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The jackdaw call is a familiar hard 'tchack' from which it gets its name. These small crows are highly intelligent and social, and easily pick up tricks and new skills in the wild as well as in captivity. Once a tame jackdaw was trained by some Italian thieves to steal money from cash machines but it’s more common to see them working out how to gain access to bird feeders!

Jackdaws can even identify individual humans, although we’re not entirely sure how they do it. Only a few animals are capable of this, with the others including other corvids like magpies and crows, as well as chimpanzees and pigeons.

Jackdaws are the smallest member of the crow family (collectively known as corvids), which also includes ravens, crows, rooks, jays and magpies.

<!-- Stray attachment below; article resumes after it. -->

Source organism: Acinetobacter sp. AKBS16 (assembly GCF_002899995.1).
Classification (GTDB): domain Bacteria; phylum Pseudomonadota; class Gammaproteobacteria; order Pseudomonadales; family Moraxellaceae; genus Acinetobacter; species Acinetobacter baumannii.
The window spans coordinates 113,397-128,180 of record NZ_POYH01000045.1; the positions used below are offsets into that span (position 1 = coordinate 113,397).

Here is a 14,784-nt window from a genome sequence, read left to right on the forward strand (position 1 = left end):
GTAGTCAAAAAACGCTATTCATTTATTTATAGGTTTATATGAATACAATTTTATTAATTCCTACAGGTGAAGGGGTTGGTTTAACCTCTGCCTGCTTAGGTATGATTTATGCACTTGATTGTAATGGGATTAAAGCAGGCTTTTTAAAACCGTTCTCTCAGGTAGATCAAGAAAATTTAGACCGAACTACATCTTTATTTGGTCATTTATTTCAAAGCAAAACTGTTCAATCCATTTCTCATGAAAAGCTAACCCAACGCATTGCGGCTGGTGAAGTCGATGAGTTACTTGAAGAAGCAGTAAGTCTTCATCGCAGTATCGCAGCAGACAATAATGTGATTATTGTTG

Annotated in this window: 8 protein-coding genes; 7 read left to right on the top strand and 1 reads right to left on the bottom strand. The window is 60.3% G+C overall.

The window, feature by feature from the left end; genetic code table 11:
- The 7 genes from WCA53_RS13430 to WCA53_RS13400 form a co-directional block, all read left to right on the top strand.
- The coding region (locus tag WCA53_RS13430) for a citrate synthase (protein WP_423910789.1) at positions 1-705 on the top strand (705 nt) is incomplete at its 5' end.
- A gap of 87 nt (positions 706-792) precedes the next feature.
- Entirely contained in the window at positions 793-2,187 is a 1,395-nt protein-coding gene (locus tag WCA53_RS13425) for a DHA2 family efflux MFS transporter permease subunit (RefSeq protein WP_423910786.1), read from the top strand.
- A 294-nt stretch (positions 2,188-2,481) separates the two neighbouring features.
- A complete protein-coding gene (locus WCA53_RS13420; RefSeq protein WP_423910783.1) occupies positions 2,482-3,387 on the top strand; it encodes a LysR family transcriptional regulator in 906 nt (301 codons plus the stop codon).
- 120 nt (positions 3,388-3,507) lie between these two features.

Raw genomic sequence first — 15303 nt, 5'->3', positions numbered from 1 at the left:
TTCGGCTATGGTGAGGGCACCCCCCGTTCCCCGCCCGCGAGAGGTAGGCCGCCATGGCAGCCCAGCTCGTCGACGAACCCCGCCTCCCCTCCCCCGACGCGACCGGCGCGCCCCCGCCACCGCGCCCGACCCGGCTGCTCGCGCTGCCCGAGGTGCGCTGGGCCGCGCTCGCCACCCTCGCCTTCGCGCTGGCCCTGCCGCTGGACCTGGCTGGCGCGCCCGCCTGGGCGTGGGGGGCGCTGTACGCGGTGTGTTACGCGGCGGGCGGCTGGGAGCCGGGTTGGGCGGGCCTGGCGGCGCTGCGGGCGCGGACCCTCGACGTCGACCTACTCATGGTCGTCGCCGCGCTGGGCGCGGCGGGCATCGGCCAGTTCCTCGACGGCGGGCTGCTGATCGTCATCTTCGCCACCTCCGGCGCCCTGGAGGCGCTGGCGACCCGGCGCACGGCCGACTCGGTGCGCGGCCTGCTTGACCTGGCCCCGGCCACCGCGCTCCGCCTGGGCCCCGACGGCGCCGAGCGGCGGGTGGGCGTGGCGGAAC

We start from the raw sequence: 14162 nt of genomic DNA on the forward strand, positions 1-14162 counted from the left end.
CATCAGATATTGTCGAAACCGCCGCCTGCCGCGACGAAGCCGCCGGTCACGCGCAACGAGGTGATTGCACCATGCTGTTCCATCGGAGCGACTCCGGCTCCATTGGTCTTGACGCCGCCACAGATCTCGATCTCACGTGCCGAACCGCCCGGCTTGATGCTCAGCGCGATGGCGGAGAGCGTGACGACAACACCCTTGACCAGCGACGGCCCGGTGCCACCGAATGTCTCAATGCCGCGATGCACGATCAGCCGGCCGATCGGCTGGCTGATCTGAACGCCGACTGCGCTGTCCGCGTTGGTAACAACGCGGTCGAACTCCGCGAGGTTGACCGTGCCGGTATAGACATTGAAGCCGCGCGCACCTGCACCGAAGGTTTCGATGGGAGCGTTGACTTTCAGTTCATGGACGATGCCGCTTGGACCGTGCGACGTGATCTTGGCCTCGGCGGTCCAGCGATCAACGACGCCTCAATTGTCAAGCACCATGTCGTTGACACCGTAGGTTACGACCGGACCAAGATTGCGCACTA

Like most of their cousins, jackdaws are just as much at home in farmland and woodland, as they are in urban landscapes. The latter is thanks to their adaptability and intelligence.


Jackdaw eggs are pale blue or blue-green and generally covered with darker speckles. A jackdaw nest will normally have 4 or 5 eggs, but they all hatch at different times, which means the youngest chick has a significantly lower chance of survival than the eldest.

Jackdaws form strong pair bonds with their mates and are renowned for their devotion towards their partner. Even if they suffer from a few years of unsuccessful breeding, they still stay together, potentially due to the fact that they have invested so much time and energy into trying to raise young together.

As well as breeding in colonies, jackdaws also roost and feed together. If one jackdaw finds a particularly good supply of food, it will regularly come back to the same area, sometimes encouraging other jackdaws to ‘tag’ along. These birds are often also seen feeding alongside rooks and carrion crows.

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